Beer drinking – specifically craft beer – is a minority pastime in Italy where the drink of choice is usually wine. However, there is a craft brewery operating in Lucca by the name of Brúton & a cafe in the central square happened to serve Stoner – their strong golden ale – or ‘double malt’ as the waiter said.

It was grand sitting there watching the world go by on a sunny afternoon enjoying the brew – but it didn’t win me over. Perhaps I’ve just been spoilt with all the great beers near to me in the Heart of Ireland?

Undeterred a daytrip to Pisa to climb the tower – well I had to do something touristy – found us later savouring a very tasty meal washed down by a rather unusually named lager from Sardinia.

Turns out Ichnusa is part of the Heineken group but possessed a more malty taste than their self-titled lager.

There is an Italian Craft Beer hostelry in Lucca by the name of De Cervesia & we ended up in one of their 2 establishments later that evening.

I did try their interpretation of a Scotch Ale called Momus – but it didn’t bring back memories of imbibing 70 Shillings in Edinburgh all those years ago.

At De Cervesia’s other venue a Real Lager was tried.

Followed by a Gose from Rome which certainly hit the spot!

A fresh sourness interspersed with soft tingling spice.


De Cervesia have around 300 different Italian beers in stock & this one just hit my sweet spot!

A trip to the windy beach in Viareggio offered up a rather generic lager by the name of Menabrea.

And a cafe stop had the intriguingly named Ceres Strong Ale which tasted fine – but is actually a Danish offering!

My last beer in Lucca happened to be Brúton’s Golden Ale.

Which went down very well on out last afternoon of the trip.


Report into alcohol consumption in Italy here.

De Cervasia Lucca website here.

Birra Brúton website here.

Ritual Lab Gose website here.

Pappagrappa Invecchiata, 40%

I did an internet search for Grappa in Lucca before travelling & one of the few things that came up was this Gelato Shop.

Handily situated near our accommodation close to Porta Elisa on the old walls made for a short excursion to enjoy some freshly made ice cream.

Housed in a bright, airy & colourful building with shaded outdoor seating we were warmly welcomed to a bewildering array of tasty gelato flavours to choose from. They do infuse grappa into the ice cream – but it’s a seasonal offering & wasn’t on the menu for our visit.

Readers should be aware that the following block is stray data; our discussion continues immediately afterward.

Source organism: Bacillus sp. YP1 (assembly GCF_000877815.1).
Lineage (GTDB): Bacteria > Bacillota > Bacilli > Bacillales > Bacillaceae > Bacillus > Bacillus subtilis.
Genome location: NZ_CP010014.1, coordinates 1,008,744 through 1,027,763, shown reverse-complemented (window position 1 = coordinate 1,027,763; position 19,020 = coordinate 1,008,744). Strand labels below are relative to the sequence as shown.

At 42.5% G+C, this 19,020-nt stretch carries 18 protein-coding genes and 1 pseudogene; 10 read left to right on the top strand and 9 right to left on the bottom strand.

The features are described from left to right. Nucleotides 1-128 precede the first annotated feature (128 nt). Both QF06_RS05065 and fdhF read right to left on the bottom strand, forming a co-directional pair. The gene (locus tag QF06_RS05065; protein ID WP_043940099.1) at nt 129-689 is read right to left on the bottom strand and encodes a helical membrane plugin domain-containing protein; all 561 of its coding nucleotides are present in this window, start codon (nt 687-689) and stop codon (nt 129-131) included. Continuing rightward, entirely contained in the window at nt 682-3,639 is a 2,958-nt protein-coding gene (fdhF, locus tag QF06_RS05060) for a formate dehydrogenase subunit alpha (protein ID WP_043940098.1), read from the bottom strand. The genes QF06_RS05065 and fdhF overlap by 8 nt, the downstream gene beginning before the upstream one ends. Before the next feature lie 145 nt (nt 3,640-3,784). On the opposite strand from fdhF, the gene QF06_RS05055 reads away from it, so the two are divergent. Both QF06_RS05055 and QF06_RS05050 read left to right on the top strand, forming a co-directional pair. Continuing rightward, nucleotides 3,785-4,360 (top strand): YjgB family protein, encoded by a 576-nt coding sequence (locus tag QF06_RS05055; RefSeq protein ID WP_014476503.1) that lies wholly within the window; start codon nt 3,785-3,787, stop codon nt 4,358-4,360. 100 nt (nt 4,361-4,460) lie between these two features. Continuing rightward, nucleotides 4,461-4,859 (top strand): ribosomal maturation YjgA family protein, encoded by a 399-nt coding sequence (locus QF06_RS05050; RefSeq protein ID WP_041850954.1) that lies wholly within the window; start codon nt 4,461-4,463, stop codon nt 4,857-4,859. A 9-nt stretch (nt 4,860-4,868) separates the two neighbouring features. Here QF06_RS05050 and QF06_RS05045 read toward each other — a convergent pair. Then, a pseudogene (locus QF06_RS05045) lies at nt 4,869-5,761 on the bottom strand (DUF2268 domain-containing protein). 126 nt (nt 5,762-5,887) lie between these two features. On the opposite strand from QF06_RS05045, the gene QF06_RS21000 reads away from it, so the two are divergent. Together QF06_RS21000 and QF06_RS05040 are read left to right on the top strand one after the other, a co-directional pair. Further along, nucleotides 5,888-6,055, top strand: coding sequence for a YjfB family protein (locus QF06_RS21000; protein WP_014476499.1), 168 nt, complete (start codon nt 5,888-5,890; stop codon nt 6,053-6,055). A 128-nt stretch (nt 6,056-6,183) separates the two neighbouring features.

Nonetheless we all enjoyed our very flavourful selections sitting in the quiet courtyard.

Unexpectedly the server offered us a small taster of grappa to savour!

A relatively soft, mellow aroma of sweet fruitiness & hints of nuttiness greeted me.

A silky mouthfeel topped off with a gentle tannic spice rounded the experience up.

Very nice!

Turns out Pappagrappa market their own grappa in both aged & clear varieties!

A lovely little touch.

Luckily we promised to return before flying home as we were rewarded with a cioccolato e grappa gelato!


What a novel way to enjoy Italy’s own spirit!


Pappagrappa website here.

All photos authors own.

Grappa Riserva, 40%

Popping into a Lidl in Lucca, Italy was a bit of an eye opener.

Apart from being familiar with many of the brands there were also differences.

Smaller bread & cereal displays contrasted with larger cheese & meats. The central isles were still in situ but the costs of the spirits?


The old familiar Queen Margot Scotch – €5.99.

She’s €22.09 in Ireland.

I was also pleased to find at least 4 varieties of Grappa for sale at similar prices.

Too good to resist!

Grappa Riserva made my basket.

Invecchiata Oltre 18 Mesi it says on the label – which translates as aged in wood. Hence the golden hue.

Quite a soft sweet fruity nose with overtones of caramelly wood.

Very easy palate with decent depth.

Entertaining nuttiness & soft tannic spice on the rear with a welcoming warmth.

Even with Grappa Lidl can produce a very attractively priced spirit that’s easy, approachable & enjoyable to consume.

Pity it’s not available in Ireland!


Trentin Grappa shares a business address with Bertagnolli Distilleria here.

My Queen Margot blog here.